George Pratt Shultz (born in 1920) is an American economist, elder statesman, and businessman. He served in various positions under three different Republican presidents. Along with Elliot Richardson, he is one of two individuals to serve in four different Cabinet positions. He played a major policy role in shaping the foreign policy of the Ronald Reagan administration. The plight of Soviet Jewry was one of the most prominent issues on Shultz’s agenda, who naming exact names, used his position and influence to obtain the release of specific prisoners from the Soviet Union. He retired from public office in 1989 but remained active in business and politics. Shultz is the oldest living former U.S. Cabinet member.
More than three decades after his release from Soviet imprisonment, Natan Sharansky, the former refusenik and current Chairman of the Jewish Agency for Israel, met former US Secretary of State, George P. Shultz, and awarded him with a life achievement award for his contribution to the struggle of Soviet Jewry for the right to liberty and freedom.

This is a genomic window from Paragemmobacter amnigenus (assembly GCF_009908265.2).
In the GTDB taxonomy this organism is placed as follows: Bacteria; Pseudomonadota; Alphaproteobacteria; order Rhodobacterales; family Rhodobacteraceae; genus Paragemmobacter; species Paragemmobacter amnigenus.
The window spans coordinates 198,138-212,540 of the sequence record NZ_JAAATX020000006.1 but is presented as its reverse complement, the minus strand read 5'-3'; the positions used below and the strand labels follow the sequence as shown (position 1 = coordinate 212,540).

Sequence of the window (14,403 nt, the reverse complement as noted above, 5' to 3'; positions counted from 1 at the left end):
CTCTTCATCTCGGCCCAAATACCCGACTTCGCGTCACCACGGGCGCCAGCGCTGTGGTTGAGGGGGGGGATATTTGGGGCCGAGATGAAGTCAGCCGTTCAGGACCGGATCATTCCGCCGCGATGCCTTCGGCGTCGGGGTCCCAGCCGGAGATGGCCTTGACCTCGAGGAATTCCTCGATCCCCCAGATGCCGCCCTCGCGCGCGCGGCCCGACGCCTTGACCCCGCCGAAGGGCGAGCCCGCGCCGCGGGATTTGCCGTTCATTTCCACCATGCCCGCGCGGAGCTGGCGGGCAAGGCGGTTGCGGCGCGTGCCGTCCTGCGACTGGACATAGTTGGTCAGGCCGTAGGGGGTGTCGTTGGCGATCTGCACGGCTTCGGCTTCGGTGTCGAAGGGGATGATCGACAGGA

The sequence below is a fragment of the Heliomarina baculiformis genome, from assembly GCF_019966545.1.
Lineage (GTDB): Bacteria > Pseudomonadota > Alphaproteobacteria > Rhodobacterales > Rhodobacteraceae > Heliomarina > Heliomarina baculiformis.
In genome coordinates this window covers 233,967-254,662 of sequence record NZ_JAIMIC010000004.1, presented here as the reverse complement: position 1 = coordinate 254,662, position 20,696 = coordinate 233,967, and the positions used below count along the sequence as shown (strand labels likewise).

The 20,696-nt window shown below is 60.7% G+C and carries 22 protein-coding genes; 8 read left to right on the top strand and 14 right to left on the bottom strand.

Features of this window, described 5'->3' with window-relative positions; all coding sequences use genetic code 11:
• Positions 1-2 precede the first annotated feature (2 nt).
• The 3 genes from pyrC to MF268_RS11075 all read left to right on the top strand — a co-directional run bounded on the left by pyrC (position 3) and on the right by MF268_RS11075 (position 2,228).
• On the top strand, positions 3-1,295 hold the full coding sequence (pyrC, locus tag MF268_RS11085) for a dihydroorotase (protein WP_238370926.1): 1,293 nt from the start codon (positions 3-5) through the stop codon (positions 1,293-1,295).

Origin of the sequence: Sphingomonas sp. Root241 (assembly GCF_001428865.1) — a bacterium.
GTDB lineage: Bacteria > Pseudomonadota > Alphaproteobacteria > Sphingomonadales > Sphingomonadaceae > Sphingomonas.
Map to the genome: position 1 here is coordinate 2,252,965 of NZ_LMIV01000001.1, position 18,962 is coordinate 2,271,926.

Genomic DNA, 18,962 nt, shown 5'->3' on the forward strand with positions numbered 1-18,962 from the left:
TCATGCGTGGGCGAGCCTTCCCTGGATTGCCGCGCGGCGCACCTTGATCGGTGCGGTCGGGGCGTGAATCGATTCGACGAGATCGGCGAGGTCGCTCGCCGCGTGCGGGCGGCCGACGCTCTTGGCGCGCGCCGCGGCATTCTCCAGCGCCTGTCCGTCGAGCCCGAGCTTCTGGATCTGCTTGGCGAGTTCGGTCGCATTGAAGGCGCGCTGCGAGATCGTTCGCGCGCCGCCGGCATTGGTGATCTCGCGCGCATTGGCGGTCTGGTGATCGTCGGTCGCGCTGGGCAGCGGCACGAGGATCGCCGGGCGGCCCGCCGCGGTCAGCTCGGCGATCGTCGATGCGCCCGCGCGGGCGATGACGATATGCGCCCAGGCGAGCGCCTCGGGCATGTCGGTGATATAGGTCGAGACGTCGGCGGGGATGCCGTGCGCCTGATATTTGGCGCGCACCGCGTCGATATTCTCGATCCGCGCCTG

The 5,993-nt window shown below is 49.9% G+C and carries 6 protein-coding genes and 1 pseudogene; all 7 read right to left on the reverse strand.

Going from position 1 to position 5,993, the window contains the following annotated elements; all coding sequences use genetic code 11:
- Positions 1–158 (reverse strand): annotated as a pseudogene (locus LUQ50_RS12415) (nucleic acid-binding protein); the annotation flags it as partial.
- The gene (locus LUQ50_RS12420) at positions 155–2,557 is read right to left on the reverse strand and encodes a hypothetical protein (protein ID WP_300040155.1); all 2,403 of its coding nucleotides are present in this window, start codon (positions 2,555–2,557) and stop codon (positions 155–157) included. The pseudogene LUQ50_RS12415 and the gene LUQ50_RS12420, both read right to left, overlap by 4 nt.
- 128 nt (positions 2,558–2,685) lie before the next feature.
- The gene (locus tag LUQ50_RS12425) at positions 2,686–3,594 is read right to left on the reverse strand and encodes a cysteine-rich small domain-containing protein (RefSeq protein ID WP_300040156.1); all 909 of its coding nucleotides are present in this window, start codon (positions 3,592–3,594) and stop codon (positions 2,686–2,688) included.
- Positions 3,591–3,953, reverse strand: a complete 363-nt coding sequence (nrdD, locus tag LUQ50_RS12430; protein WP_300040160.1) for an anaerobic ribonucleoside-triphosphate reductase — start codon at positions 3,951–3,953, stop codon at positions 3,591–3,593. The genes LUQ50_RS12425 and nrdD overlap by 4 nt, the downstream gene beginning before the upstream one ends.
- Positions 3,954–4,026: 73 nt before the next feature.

The event took place in the framework of the 2017 Limmud FSU West Coast conference, taking place in San Francisco, with more than 800 Russian-speaking Jewish participants. Julius Berman, President of the Claims Conference for Material Claims against Germany and Israel’s Minister of Science and Technology, Ofir Akunis, also took part in the ceremony.
Sharansky’s incarceration in the USSR became a major human rights cause for Shultz and President Ronald Reagan, who campaigned for his release which eventually took place in 1986. The plight of Soviet Jewry was one of the most prominent issues on Shultz’s agenda, who naming exact names, used his position and influence to obtain the release of specific prisoners from the Soviet Union.
“Shultz was the first to call me after my release, even before President Reagan,” Sharansky told the audience. Addressing Shultz, he said, “You played a crucial role in bringing down the Iron Curtain and giving freedom to the people. I can assure you that your name will remain with us forever as a liberator of millions of Soviet Jews.”
“I have a great sense of gratitude to the Soviet Jews because they showed us what courage is all about,” said Shultz in his speech of acceptance. “They showed us how important it is to stand up for what you believe in and to never give up”.